Sasha Hinkley, University of Exeter
Aarynn L. Carter, University of California, Santa Cruz
Shrishmoy Ray, University of Exeter
Andrew Skemer, University of California, Santa Cruz
Beth Biller, University of Edinburgh, Institute for Astronomy
Elodie Choquet, Laboratoire d'Astrophysique de Marseille
Maxwell A. Millar-Blanchaer, University of California, Santa Barbara
Stephanie Sallum, University of California, Irvine
Brittany Miles, University of California, Santa Cruz
Niall Whiteford, American Museum of Natural History
Polychronis Patapis, ETH Zürich
Marshall Perrin, Space Telescope Science Institute
Laurent Pueyo, Space Telescope Science Institute
Glenn Schneider, The University of Arizona
Karl Stapelfeldt, California Institute of Technology
Jason Wang, California Institute of Technology
Kimberly Ward-Duong, Space Telescope Science InstituteFollow
Brendan P. Bowler, The University of Texas at Austin
Anthony Boccaletti, L'Observatoire de Paris
Julien H. Girard, Space Telescope Science Institute
Dean Hines, Space Telescope Science Institute
Paul Kalas, University of California, Berkeley
Jens Kammerer, Space Telescope Science Institute
Pierre Kervella, L'Observatoire de Paris
Jarron Leisenring, The University of Arizona
Eric Pantin, Institut de Recherche sur les Lois Fondamentales de l'Univers
Yifan Zhou, The University of Texas at Austin
Michael Meyer, University of Michigan, Ann Arbor
Michael C. Liu, University Hawaii Institute for Astronomy
Mickael Bonnefoy, Université Grenoble Alpes
Thayne Currie, NASA Ames Research Center
Michael McElwain, NASA Goddard Space Flight Center

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Publications of the Astronomical Society of the Pacific


The direct characterization of exoplanetary systems with high-contrast imaging is among the highest priorities for the broader exoplanet community. As large space missions will be necessary for detecting and characterizing exo-Earth twins, developing the techniques and technology for direct imaging of exoplanets is a driving focus for the community. For the first time, JWST will directly observe extrasolar planets at mid-infrared wavelengths beyond 5 μm, deliver detailed spectroscopy revealing much more precise chemical abundances and atmospheric conditions, and provide sensitivity to analogs of our solar system ice-giant planets at wide orbital separations, an entirely new class of exoplanet. However, in order to maximize the scientific output over the lifetime of the mission, an exquisite understanding of the instrumental performance of JWST is needed as early in the mission as possible. In this paper, we describe our 55 hr Early Release Science Program that will utilize all four JWST instruments to extend the characterization of planetary-mass companions to ∼15 μm as well as image a circumstellar disk in the mid-infrared with unprecedented sensitivity. Our program will also assess the performance of the observatory in the key modes expected to be commonly used for exoplanet direct imaging and spectroscopy, optimize data calibration and processing, and generate representative data sets that will enable a broad user base to effectively plan for general observing programs in future Cycles.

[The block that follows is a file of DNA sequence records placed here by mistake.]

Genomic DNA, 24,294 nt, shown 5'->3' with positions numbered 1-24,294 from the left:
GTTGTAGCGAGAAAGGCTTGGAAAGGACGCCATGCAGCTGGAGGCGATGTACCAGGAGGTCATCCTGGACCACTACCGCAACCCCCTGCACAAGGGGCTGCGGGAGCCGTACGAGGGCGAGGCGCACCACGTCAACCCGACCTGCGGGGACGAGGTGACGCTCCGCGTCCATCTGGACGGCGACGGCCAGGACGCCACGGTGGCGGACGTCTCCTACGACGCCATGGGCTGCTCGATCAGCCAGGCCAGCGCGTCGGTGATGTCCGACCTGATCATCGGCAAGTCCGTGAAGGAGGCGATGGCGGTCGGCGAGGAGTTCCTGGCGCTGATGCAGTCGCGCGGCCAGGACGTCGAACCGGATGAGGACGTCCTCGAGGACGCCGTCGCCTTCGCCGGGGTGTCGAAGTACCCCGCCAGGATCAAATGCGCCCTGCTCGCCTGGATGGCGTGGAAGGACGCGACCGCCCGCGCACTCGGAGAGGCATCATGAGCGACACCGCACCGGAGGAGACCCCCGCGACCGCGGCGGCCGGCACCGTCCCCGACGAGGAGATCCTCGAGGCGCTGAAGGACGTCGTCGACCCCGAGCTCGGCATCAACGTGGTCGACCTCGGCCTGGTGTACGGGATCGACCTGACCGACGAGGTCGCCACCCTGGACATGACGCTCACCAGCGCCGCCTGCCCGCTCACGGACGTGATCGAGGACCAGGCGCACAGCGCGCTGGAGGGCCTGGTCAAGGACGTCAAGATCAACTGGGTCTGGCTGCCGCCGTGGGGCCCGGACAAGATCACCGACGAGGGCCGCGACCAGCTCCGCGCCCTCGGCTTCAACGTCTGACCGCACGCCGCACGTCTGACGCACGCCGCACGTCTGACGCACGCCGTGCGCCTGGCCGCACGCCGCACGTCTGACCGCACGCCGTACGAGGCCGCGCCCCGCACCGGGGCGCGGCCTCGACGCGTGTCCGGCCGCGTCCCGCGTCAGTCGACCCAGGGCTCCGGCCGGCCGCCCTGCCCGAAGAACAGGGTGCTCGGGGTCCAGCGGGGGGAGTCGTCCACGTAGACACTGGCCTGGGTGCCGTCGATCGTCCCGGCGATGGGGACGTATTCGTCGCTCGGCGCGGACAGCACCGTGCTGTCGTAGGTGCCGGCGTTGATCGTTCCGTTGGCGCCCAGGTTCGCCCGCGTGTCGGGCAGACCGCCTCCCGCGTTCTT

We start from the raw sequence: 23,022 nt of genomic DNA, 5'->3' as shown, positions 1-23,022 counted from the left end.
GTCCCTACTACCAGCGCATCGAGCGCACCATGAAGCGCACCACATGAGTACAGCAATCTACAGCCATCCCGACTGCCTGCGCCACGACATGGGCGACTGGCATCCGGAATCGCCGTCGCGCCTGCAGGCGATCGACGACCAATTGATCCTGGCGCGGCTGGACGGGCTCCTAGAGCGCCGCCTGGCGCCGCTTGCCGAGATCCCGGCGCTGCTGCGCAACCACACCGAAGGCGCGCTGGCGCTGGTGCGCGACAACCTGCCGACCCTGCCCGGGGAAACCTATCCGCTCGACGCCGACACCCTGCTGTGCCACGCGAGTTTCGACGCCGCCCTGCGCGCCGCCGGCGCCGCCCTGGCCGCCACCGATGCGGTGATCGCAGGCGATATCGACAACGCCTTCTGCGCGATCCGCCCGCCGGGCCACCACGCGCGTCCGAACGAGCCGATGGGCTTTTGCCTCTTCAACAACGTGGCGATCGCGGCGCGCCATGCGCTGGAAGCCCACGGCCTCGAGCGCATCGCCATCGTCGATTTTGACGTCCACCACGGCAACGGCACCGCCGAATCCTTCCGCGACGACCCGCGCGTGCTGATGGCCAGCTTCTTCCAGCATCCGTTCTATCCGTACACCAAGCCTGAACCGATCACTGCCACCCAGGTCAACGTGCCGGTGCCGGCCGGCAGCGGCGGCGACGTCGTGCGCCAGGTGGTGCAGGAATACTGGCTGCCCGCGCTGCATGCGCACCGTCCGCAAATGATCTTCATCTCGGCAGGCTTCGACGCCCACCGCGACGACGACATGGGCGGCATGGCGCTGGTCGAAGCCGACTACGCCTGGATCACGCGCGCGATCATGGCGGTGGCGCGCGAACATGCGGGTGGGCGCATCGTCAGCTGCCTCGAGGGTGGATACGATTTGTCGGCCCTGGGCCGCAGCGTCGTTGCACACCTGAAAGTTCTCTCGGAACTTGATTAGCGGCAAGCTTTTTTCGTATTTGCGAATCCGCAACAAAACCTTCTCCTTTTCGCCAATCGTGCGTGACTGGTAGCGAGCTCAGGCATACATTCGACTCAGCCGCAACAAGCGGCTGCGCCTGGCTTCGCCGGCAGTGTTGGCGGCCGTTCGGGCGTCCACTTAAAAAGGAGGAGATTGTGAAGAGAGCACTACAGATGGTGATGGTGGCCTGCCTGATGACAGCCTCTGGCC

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Creative Commons Attribution 4.0 International License
This work is licensed under a Creative Commons Attribution 4.0 International License.


© 2022. The Author(s)


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